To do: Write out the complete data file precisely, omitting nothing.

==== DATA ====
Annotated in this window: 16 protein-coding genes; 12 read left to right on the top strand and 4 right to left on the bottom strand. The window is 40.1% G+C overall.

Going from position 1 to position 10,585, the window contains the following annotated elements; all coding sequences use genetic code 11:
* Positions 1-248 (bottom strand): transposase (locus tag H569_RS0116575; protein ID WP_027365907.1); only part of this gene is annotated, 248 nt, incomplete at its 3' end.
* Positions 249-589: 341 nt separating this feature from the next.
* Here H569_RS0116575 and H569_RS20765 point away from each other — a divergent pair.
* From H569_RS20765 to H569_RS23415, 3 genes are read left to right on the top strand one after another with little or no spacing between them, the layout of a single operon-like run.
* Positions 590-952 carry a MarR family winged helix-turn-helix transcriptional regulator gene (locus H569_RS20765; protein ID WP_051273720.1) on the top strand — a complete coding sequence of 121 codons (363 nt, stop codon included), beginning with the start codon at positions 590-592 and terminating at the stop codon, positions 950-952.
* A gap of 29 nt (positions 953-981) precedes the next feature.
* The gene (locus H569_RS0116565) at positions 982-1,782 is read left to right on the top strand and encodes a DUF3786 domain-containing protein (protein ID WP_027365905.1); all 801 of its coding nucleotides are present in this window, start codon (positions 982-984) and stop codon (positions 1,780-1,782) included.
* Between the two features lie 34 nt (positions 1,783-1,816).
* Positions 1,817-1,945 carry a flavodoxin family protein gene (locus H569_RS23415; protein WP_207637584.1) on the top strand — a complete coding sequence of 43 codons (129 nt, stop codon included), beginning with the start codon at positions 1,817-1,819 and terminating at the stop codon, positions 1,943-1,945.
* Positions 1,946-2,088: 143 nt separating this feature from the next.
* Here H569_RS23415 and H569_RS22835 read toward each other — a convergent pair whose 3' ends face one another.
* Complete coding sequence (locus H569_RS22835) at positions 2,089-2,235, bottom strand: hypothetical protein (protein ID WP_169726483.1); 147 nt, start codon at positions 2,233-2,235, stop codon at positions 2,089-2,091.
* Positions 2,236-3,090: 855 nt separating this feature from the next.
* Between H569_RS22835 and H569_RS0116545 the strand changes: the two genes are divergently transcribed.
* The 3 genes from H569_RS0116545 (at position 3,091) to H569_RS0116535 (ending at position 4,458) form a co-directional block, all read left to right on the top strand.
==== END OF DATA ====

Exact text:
Annotated in this window: 16 protein-coding genes; 12 read left to right on the top strand and 4 right to left on the bottom strand. The window is 40.1% G+C overall.

Going from position 1 to position 10,585, the window contains the following annotated elements; all coding sequences use genetic code 11:
* Positions 1-248 (bottom strand): transposase (locus tag H569_RS0116575; protein ID WP_027365907.1); only part of this gene is annotated, 248 nt, incomplete at its 3' end.
* Positions 249-589: 341 nt separating this feature from the next.
* Here H569_RS0116575 and H569_RS20765 point away from each other — a divergent pair.
* From H569_RS20765 to H569_RS23415, 3 genes are read left to right on the top strand one after another with little or no spacing between them, the layout of a single operon-like run.
* Positions 590-952 carry a MarR family winged helix-turn-helix transcriptional regulator gene (locus H569_RS20765; protein ID WP_051273720.1) on the top strand — a complete coding sequence of 121 codons (363 nt, stop codon included), beginning with the start codon at positions 590-592 and terminating at the stop codon, positions 950-952.
* A gap of 29 nt (positions 953-981) precedes the next feature.
* The gene (locus H569_RS0116565) at positions 982-1,782 is read left to right on the top strand and encodes a DUF3786 domain-containing protein (protein ID WP_027365905.1); all 801 of its coding nucleotides are present in this window, start codon (positions 982-984) and stop codon (positions 1,780-1,782) included.
* Between the two features lie 34 nt (positions 1,783-1,816).
* Positions 1,817-1,945 carry a flavodoxin family protein gene (locus H569_RS23415; protein WP_207637584.1) on the top strand — a complete coding sequence of 43 codons (129 nt, stop codon included), beginning with the start codon at positions 1,817-1,819 and terminating at the stop codon, positions 1,943-1,945.
* Positions 1,946-2,088: 143 nt separating this feature from the next.
* Here H569_RS23415 and H569_RS22835 read toward each other — a convergent pair whose 3' ends face one another.
* Complete coding sequence (locus H569_RS22835) at positions 2,089-2,235, bottom strand: hypothetical protein (protein ID WP_169726483.1); 147 nt, start codon at positions 2,233-2,235, stop codon at positions 2,089-2,091.
* Positions 2,236-3,090: 855 nt separating this feature from the next.
* Between H569_RS22835 and H569_RS0116545 the strand changes: the two genes are divergently transcribed.
* The 3 genes from H569_RS0116545 (at position 3,091) to H569_RS0116535 (ending at position 4,458) form a co-directional block, all read left to right on the top strand.